The Coin of Power; or Another Case of May Be

As I was talking with my son about last week’s reflection on bitcoin, I told him how someone at a conference once told me to buy bitcoin—back in 2012. I told him that if I had bought just a thousand dollars’ worth, we’d now have $3.5 million. He said that’d be nice. And I had to really think about how differently my life’s path could have unfolded and find ways to communicate that with him.

I mentioned, fumbling, that new problems come with being rich—having to manage money, pay others to help you manage it, worry about the inevitable ups and downs of the bitcoin bubble. Then I explained that I probably would have sold much of that bitcoin earlier (not trusting the bubble to go on so long). So would I have felt better knowing I could have had $3 million but only got a few hundred thousand, or would I have felt better never gambling in the first place?*

Still, that didn’t seem to placate even me! So I returned again to the story of “May Be,” telling it again to Ayhan:

“An old farmer had worked his crops for many years. One day his horse ran away. Upon hearing the news, his neighbors came to visit. “Such bad luck,” they said sympathetically. “May be,” the farmer replied.

The next morning the horse returned, bringing with it three other wild horses. “How wonderful,” the neighbors exclaimed. “May be,” replied the old man.

The following day, his son tried to ride one of the untamed horses, was thrown, and broke his leg. The neighbors again came to offer their sympathy on his misfortune. “May be,” answered the farmer.

The day after, military officials came to the village to draft young men into the army. Seeing that the son’s leg was broken, they passed him by. The neighbors congratulated the farmer on how well things had turned out. “May be,” said the farmer.”**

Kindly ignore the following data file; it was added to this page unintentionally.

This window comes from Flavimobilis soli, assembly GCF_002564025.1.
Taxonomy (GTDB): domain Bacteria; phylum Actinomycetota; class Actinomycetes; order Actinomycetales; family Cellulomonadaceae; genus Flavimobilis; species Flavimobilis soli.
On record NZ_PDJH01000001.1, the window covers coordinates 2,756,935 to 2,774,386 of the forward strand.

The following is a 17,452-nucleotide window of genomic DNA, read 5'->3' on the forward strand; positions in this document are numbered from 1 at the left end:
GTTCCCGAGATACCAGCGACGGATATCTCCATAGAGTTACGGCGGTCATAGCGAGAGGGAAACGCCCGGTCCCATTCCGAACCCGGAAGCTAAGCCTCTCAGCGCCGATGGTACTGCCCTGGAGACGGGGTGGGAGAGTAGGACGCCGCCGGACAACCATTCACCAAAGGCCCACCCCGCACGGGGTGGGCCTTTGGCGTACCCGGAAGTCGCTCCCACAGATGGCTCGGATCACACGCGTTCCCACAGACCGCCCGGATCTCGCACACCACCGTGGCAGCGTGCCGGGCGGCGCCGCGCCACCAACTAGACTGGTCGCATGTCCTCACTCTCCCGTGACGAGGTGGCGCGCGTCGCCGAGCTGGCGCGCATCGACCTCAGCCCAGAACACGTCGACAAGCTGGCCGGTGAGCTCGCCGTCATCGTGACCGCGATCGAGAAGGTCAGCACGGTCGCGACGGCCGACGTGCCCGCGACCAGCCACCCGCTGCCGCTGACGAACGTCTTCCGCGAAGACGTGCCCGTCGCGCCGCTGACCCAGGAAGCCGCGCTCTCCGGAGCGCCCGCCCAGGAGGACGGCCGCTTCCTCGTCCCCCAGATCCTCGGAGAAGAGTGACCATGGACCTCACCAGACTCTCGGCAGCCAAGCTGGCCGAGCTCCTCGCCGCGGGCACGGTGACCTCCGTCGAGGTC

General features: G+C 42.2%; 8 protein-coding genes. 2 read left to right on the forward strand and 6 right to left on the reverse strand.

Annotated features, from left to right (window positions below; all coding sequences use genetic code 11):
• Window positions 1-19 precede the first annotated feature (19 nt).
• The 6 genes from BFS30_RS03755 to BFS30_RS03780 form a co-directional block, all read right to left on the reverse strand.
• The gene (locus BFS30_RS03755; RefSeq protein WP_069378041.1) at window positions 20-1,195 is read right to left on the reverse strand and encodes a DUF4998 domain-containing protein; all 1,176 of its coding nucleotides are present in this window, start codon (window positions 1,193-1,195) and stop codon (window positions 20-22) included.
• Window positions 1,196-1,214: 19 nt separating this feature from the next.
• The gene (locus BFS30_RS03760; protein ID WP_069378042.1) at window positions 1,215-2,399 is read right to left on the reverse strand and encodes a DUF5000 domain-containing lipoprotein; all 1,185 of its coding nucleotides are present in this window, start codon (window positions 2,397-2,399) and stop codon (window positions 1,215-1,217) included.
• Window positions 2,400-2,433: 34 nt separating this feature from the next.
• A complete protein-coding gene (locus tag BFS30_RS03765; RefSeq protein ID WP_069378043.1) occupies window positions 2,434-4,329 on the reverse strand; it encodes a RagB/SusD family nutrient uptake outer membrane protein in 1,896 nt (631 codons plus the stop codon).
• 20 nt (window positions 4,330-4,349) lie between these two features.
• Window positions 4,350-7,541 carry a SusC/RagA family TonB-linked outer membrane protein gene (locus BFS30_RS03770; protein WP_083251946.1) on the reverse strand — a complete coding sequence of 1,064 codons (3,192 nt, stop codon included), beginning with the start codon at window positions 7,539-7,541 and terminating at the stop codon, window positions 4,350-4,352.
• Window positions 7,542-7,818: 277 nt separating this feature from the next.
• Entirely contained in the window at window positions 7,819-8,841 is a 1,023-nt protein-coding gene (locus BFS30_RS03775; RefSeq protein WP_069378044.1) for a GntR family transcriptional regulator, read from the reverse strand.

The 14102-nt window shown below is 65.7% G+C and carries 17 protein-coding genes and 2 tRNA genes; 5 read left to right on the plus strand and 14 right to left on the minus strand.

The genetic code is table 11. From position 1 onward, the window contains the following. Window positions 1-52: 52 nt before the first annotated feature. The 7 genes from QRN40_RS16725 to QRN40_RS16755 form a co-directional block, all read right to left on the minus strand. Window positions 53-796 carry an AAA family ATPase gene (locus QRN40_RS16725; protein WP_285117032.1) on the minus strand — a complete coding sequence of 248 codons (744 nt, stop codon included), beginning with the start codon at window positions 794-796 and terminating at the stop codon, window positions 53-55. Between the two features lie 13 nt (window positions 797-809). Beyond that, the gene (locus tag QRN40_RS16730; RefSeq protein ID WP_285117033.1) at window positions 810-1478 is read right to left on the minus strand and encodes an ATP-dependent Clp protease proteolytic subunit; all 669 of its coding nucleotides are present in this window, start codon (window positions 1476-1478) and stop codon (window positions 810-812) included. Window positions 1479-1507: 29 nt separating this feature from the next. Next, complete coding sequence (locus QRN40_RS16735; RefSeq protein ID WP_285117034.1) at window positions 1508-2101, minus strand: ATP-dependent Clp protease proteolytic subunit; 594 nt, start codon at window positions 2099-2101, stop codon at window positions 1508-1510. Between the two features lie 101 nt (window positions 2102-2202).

It’s hard to tell whether something will be for good or for ill….

May Be: The Bitcoin Version

Maybe things would have been better, but maybe not. Perhaps I would have given some of that wealth to Worldwatch, the sustainability think tank that shaped my thought over 16 years, and saved it from its silent demise—but perhaps I would have been running it as well (focusing my life’s energy on fundraising and book and project development, and never finding the chance to explore deeper ecocentric thinking).

Perhaps I would have self-funded Yardfarmers and watched as it flopped, or worse, succeeded, and if the latter, found myself locked into a path of reality TV development.*** Perhaps I would have gotten distracted making eco-board games, or perhaps I would have self-funded a PhD. Most likely, I would have found excuses not to flesh out the Gaian Way (which I value more than any of my other work, but because of this, self-doubt reigns strongest). I’d have said, ‘Let me study a bit more before I put these ideas out there. Let me establish some tangible projects or a Gaian Foundation first.’ Worse, would I then have doubted the sincerity of those who joined the community? Are they here just because we offer grants? Perhaps good would have come out of my bitcoin fortune, but just as likely, it could have been accompanied by some ill.

The Coin of Power

I also realized as I continued the fantasy the next day—while/instead of meditating in the morning—that no matter how hard I resisted, my carbon footprint would have grown significantly. More travel—suddenly less expensive relatively (especially driven by ‘excusable’ reasons like bringing my wife’s parents, who live in Turkmenistan, to visit). Perhaps we would have even bought a small house in DC and maybe a little two-family in Middletown where my mom could live and make the other unit into an Airbnb she could manage except when we stayed for the summer. So I imagine our carbon footprint would have shot up just in our going back and forth to Connecticut (as well as in property, travel, upgraded appliances, and so on).

That reminded me that wealth takes on a life of its own. It’s like the Ring of Power in The Lord of the Rings.**** It sounds wonderful—slip on the precious and you will have all your heart desires—but no matter if you’re a little hobbit with small ambitions or a power-driven noble wizard, it bends you to its will. If anything, that thought cultivated a bit of compassion in me for the wealthy—they are not fully themselves, like when Boromir lashed out at Frodo at the end of The Fellowship of the Ring. Even the faint call of wealth can make us do crazy things—and extreme wealth can make us do really crazy things, whether that’s buying superyachts or pissing away money and carbon for a 5-minute ride into the thermosphere (not space).